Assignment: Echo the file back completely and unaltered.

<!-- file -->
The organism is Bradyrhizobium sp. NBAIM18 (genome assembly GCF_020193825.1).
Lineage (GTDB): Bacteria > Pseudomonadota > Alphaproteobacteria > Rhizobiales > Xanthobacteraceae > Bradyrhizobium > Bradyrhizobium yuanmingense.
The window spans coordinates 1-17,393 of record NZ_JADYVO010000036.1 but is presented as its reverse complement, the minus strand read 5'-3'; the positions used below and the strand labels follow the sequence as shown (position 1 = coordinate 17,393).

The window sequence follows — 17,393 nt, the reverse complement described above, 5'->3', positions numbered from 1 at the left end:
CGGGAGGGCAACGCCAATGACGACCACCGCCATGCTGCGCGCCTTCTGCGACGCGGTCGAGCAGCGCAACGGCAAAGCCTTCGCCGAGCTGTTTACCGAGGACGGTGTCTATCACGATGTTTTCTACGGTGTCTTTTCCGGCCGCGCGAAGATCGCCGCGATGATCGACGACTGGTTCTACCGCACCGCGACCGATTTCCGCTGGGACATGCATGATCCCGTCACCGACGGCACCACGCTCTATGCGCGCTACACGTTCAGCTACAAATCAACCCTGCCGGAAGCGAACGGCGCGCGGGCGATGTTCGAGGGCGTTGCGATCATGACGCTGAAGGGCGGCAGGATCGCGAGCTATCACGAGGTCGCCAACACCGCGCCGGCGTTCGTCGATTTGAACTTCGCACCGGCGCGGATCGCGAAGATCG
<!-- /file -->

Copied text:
The organism is Bradyrhizobium sp. NBAIM18 (genome assembly GCF_020193825.1).
Lineage (GTDB): Bacteria > Pseudomonadota > Alphaproteobacteria > Rhizobiales > Xanthobacteraceae > Bradyrhizobium > Bradyrhizobium yuanmingense.
The window spans coordinates 1-17,393 of record NZ_JADYVO010000036.1 but is presented as its reverse complement, the minus strand read 5'-3'; the positions used below and the strand labels follow the sequence as shown (position 1 = coordinate 17,393).

The window sequence follows — 17,393 nt, the reverse complement described above, 5'->3', positions numbered from 1 at the left end:
CGGGAGGGCAACGCCAATGACGACCACCGCCATGCTGCGCGCCTTCTGCGACGCGGTCGAGCAGCGCAACGGCAAAGCCTTCGCCGAGCTGTTTACCGAGGACGGTGTCTATCACGATGTTTTCTACGGTGTCTTTTCCGGCCGCGCGAAGATCGCCGCGATGATCGACGACTGGTTCTACCGCACCGCGACCGATTTCCGCTGGGACATGCATGATCCCGTCACCGACGGCACCACGCTCTATGCGCGCTACACGTTCAGCTACAAATCAACCCTGCCGGAAGCGAACGGCGCGCGGGCGATGTTCGAGGGCGTTGCGATCATGACGCTGAAGGGCGGCAGGATCGCGAGCTATCACGAGGTCGCCAACACCGCGCCGGCGTTCGTCGATTTGAACTTCGCACCGGCGCGGATCGCGAAGATCG